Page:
Then later in the same letter: “I pass by many times a day. 657 Boulevard is my job, my life, my obsession. And now you are too Braddus family.”
Another note asked: “Do you know what lies within the walls of 657 Boulevard?”
“It was quite the story at the time,” says newspaper editor Barr. “Everyone put their sleuthing hats on in town. … It was all anyone talked about for a while.”
The Broaddus family found themselves stuck with an expensive home they didn’t feel safe visiting, much less living in.
They sued the former owners of the home, who had received one letter from the watcher a few days before they moved out, but never told the new owners. The case was dismissed. Next, the couple proposed razing the place and selling the lot for two new homes to be built in its place. The idea was soundly rejected by the town’s planning board. The couple resorted to renting out the home.
Last year, the Broadduses finally sold the place for about $959,000, a substantial loss.
So who was the watcher? At various times, different neighbors came under suspicion. Some residents, unhappy with the unwelcome attention placed on their town, even surmised that the Broadduses sent the notes to themselves (which the couple staunchly deny). The mystery has never been solved.
One longtime Westfield resident walking her two dogs by the home on Tuesday morning said interest in the episode had died down.
“It was really intriguing at the time and very scary,” says Rebecca Jezierski, 70, who lives a few blocks away. But “all of a sudden [the letters] just stopped when these new people moved in.”
John List murders his family—and then disappears
“The Watcher” house would be a creepy enough local legend for one town. But one day a half-century ago, Westfield accountant John List shot his mother, wife, and three children to death in their 19-room Colonial, known as Breeze Knoll.
List struggled to hold down a job, and hadn’t told his family he’d lost his latest one and was broke. Moreover, he felt his family was turning away from the church (he was a devout Lutheran) and toward temptation.
On Nov. 9, 1971, List shot each one, then wrote a letter to his pastor explaining he was saving them from the embarrassment of losing their home and from endangering their place in heaven.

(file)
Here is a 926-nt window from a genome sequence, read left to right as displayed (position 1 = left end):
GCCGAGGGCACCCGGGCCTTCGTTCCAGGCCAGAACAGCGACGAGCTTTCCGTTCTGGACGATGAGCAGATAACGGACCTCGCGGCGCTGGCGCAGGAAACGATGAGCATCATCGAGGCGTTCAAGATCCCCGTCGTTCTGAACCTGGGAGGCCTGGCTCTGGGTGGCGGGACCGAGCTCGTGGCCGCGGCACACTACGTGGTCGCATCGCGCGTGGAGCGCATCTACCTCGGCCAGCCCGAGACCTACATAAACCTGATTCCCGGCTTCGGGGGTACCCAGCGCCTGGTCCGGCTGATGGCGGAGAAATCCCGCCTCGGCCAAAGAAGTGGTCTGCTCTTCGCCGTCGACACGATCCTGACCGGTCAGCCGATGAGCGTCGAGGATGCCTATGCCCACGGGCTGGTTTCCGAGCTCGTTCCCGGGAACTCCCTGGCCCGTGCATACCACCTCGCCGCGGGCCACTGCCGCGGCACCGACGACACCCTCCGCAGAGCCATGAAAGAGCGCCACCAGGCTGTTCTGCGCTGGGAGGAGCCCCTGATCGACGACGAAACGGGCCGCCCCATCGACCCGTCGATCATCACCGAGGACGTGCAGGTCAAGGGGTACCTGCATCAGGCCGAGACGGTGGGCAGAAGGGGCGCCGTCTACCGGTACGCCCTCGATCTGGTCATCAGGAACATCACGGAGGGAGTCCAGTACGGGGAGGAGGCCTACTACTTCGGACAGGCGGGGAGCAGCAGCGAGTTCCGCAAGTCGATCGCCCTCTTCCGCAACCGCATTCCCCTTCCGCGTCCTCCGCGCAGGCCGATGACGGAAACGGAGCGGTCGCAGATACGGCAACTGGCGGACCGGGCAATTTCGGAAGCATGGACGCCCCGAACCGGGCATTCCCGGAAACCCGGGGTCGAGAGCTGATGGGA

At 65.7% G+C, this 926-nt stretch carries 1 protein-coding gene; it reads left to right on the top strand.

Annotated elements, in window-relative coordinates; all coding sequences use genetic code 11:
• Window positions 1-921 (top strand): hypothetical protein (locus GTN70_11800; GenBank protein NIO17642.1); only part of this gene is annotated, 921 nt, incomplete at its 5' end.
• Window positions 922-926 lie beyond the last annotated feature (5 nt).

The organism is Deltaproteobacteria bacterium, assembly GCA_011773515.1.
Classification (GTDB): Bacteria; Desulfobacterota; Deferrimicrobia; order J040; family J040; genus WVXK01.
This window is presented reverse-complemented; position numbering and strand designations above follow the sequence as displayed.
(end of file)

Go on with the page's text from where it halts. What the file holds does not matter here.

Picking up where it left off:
Then List disappeared.
He created a new identity, remarried, and moved to Colorado. It wasn’t until an “America’s Most Wanted” episode on the murders aired that he was finally caught—18 years after the murders. List died in prison in 2008 at the age of 82.
“People still remember it. When I was growing up, John List was the ghost story,” says Barr. She used to live two streets over from the List property.
During List’s 1990 trial, townspeople would line up outside of the courthouse as early as 6 a.m. to get a seat in the galley.
The home where the List family perished burned down nine months after the murders, in 1972. Locals traded theories about the suspicious fire. Some believed List returned to torch the mansion, says Barr. Others dismissed it as the handiwork of kids—or Satan worshippers. The property was auctioned off late that year to local newspaper publisher Kurt Bauer for a winning bid of $36,100.
The property itself then became the link to another high-profile killing in town, 25 years after the List murders.
Jeffrey Bauer, 48, Kurt Bauer’s brother, was shot by his estranged wife, Meta Bauer, in 1996 at the Westfield Leader, the local newspaper where he was the publisher. She then killed herself.
“It was just another very strange thing to happen in what’s usually a quiet, sleepy town,” says Barr, who did not work at the newspaper at the time.
Several more murders were committed in Westfield